6 user 1 critic

Boris Godunov (1954)

Action happens at the end of the 16th century, on the eve of "time of troubles". The main character of this historical tragedy - the Russian tsar Boris Godunov who has ascended to a throne ... See full summary »


Vera Stroyeva


Modest Mussorgsky (libretto), Alexander Pushkin (play) | 2 more credits »
1 nomination. See more awards »




Complete credited cast:
Aleksandr Pirogov Aleksandr Pirogov ... Boris Godunov
Nikandr Khanayev Nikandr Khanayev ... Prince Vasili Shinsky
Georgi Nelepp Georgi Nelepp ... Grigori, the False Dmitri (as G. Nellep)
Maksim Mikhaylov Maksim Mikhaylov ... Pimen, a monk
Ivan Kozlovsky Ivan Kozlovsky ... The Fool
Aleksey Krivchenya Aleksey Krivchenya ... Varlaam (as A. Krivchenya)
Veniamin Shevtsov Veniamin Shevtsov ... Misala, a monk (as V. Shevtsov)
A. Turchina A. Turchina ... Innkeeper's wife
Larisa Avdeyeva Larisa Avdeyeva ... Marina
Rest of cast listed alphabetically:
G. Allakhverdov G. Allakhverdov
D. Bedrosiyi D. Bedrosiyi
Igor Bogdanov Igor Bogdanov ... (as I. Bogdanov)
Yu. Filin Yu. Filin
Fyodor Godovkin Fyodor Godovkin ... Khrishov (as F. Godovkin)
V. Gorbunov V. Gorbunov


Action happens at the end of the 16th century, on the eve of "time of troubles". The main character of this historical tragedy - the Russian tsar Boris Godunov who has ascended to a throne after Ivan the Terrible after tragic events: death of the eldest son of Grozny Fedor and death of the young tsarevitch Dimitrii.

Plot Summary | Add Synopsis


Drama | Music


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Soviet Union



Release Date:

21 January 1956 (USA) See more »

Also Known As:

Boris Godounov See more »

Company Credits

Production Co:

Mosfilm See more »
Show more on IMDbPro »

Technical Specs


Sound Mix:



Color (Sovcolor)

Aspect Ratio:

1.37 : 1
See full technical specs »

Did You Know?


Version of Boris Godunov (1986) See more »

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User Reviews

An excellent if flawed film version of a Russian operatic masterwork
5 September 2012 | by TheLittleSongbirdSee all my reviews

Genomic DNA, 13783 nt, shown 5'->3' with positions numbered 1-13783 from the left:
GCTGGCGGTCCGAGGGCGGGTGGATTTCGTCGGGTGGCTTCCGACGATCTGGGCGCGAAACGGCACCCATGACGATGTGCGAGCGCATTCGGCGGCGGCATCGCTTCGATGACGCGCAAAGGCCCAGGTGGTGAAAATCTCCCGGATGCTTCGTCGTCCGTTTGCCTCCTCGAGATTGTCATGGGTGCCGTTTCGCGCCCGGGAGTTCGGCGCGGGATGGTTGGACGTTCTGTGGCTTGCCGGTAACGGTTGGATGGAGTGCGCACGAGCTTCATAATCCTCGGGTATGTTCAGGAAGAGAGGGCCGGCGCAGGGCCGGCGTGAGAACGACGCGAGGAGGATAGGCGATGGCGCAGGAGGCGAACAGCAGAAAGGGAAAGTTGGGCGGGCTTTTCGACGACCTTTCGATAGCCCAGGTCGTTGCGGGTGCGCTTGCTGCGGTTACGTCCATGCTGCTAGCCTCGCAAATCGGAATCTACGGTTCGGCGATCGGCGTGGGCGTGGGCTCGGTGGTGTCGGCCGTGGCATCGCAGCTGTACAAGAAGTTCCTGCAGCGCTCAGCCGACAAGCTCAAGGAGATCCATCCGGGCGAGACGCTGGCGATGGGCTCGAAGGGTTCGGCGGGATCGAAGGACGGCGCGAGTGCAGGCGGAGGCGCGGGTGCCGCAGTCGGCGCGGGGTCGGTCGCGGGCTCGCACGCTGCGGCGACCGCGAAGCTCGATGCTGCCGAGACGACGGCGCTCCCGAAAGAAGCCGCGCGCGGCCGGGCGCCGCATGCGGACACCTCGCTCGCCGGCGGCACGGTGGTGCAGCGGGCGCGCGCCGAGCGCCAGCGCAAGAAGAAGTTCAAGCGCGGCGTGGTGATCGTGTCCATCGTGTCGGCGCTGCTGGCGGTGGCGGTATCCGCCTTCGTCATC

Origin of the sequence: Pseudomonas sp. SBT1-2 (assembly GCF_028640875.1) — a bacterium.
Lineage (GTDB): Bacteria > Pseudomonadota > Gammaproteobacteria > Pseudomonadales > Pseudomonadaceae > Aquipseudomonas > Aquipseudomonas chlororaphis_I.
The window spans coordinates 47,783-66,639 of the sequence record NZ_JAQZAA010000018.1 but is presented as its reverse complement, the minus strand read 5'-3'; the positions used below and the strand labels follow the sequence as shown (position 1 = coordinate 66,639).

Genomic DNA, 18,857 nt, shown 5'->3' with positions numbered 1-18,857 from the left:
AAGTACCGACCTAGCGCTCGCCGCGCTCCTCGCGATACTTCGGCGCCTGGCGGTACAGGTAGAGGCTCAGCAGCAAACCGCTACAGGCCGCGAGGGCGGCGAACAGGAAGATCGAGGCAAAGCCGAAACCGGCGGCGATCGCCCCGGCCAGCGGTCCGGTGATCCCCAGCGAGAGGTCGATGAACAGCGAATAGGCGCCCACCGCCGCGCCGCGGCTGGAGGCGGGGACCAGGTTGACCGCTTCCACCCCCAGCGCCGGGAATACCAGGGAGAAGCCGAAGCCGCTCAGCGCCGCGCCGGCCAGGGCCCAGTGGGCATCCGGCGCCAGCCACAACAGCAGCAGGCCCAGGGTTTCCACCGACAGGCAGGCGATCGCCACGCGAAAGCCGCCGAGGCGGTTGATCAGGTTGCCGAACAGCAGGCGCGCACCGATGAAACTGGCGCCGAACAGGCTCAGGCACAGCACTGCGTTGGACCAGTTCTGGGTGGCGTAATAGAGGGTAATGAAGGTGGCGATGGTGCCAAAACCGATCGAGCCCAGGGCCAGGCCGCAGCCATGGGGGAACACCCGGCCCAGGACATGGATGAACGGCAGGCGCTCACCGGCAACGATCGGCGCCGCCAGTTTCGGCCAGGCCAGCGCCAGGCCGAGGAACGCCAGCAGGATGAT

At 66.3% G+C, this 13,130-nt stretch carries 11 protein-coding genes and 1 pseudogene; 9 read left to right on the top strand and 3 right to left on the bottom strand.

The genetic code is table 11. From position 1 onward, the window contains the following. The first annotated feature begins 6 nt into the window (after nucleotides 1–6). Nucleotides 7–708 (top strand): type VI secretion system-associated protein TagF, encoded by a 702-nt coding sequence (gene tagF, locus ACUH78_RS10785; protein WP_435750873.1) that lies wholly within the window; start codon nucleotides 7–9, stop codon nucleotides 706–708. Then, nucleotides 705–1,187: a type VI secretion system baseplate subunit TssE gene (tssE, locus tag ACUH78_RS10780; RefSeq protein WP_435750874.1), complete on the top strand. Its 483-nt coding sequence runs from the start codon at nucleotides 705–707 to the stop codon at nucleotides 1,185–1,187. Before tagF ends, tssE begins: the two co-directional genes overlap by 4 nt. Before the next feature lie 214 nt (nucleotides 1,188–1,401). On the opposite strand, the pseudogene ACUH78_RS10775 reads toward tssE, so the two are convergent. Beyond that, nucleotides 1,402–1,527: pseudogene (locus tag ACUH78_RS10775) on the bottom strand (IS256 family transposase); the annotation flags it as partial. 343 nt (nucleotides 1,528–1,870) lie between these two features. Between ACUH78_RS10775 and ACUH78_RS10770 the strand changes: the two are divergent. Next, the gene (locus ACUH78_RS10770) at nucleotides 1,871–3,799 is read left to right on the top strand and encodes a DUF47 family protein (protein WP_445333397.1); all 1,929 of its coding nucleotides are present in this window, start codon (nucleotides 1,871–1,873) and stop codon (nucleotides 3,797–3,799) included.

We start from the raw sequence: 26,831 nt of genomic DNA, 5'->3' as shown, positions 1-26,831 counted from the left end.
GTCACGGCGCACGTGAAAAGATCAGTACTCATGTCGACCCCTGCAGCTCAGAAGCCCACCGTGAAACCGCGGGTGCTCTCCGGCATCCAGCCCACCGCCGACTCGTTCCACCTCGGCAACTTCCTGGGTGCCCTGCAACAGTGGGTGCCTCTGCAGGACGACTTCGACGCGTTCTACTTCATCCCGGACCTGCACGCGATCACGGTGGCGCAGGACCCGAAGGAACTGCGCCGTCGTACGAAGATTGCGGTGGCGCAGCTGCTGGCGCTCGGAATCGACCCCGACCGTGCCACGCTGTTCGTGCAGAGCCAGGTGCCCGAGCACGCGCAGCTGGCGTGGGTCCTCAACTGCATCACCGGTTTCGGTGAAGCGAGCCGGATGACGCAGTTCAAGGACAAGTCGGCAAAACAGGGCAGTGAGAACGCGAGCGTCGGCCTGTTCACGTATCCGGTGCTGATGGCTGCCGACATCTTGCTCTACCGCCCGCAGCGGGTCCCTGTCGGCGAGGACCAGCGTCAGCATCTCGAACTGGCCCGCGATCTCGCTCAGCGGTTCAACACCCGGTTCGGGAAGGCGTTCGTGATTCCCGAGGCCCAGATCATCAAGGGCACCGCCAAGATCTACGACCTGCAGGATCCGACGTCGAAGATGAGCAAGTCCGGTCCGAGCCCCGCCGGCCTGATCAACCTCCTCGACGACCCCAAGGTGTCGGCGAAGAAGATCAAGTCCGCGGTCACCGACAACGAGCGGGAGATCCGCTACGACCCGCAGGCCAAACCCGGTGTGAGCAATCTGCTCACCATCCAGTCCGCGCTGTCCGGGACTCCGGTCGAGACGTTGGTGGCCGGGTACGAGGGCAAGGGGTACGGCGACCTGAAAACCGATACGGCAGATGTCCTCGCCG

Boris Godunov for me is the greatest of Russian operas and one of the finest operas there is too. This film version is excellent but it is not perfect at the same time. This is an abridged version of the opera, understandably as the opera is very long, which will make some despair. I didn't think all the cuts were bad, but a couple were so badly chopped that some scenes lost their impact. Act 3 is badly truncated to the extent that you are confused as to what is going on. I also didn't care for Fyodor's voice, to hear a high-pitched mezzo voice for a young boy really jarred for me. However, it is beautifully shot and the costumes and locations are splendid, with imaginative lighting, intoxicating shots of the Kremlin arches and a very realistic-looking burning city. As are the musical values, there is a lot of authentic Slavic flavour in the orchestral playing and conducting that in recent memory has only been replicated in my mind by Valery Gergiev. The chorus also sing powerfully.

The singing and acting of the principals is magnificent. Aleksandr Pirogov is one of the finest Boris Godunovs alongside Chaliapin, Christoff and Talvela. He does at times have a wobble to his voice, but there is also a dark sonority and command to it as well. One cannot deny either that this is a powerful reading of the tormented tsar, especially gripping in the justifiably famous Monologue. Part of you does wish that the Simpleton had more of a prominent role, he only has two scenes, but it is still important to the story. Ivan Kozlovsky sings and acts with eeriness, passion and poignancy. Maxim Mikhailov is a Pimen of great authority with a nobility to his sound, while Nikandr Khanaev's Shiusky is sly and malevolent. Aleksej Krivchenya is appropriately cunning as Varlaam, while Georgi Nelepp is an appealing Grigori and Larisa Avdeyeva likewise as Marina. Overall, flawed but still an excellent Boris Godunov. 8/10 Bethany Cox

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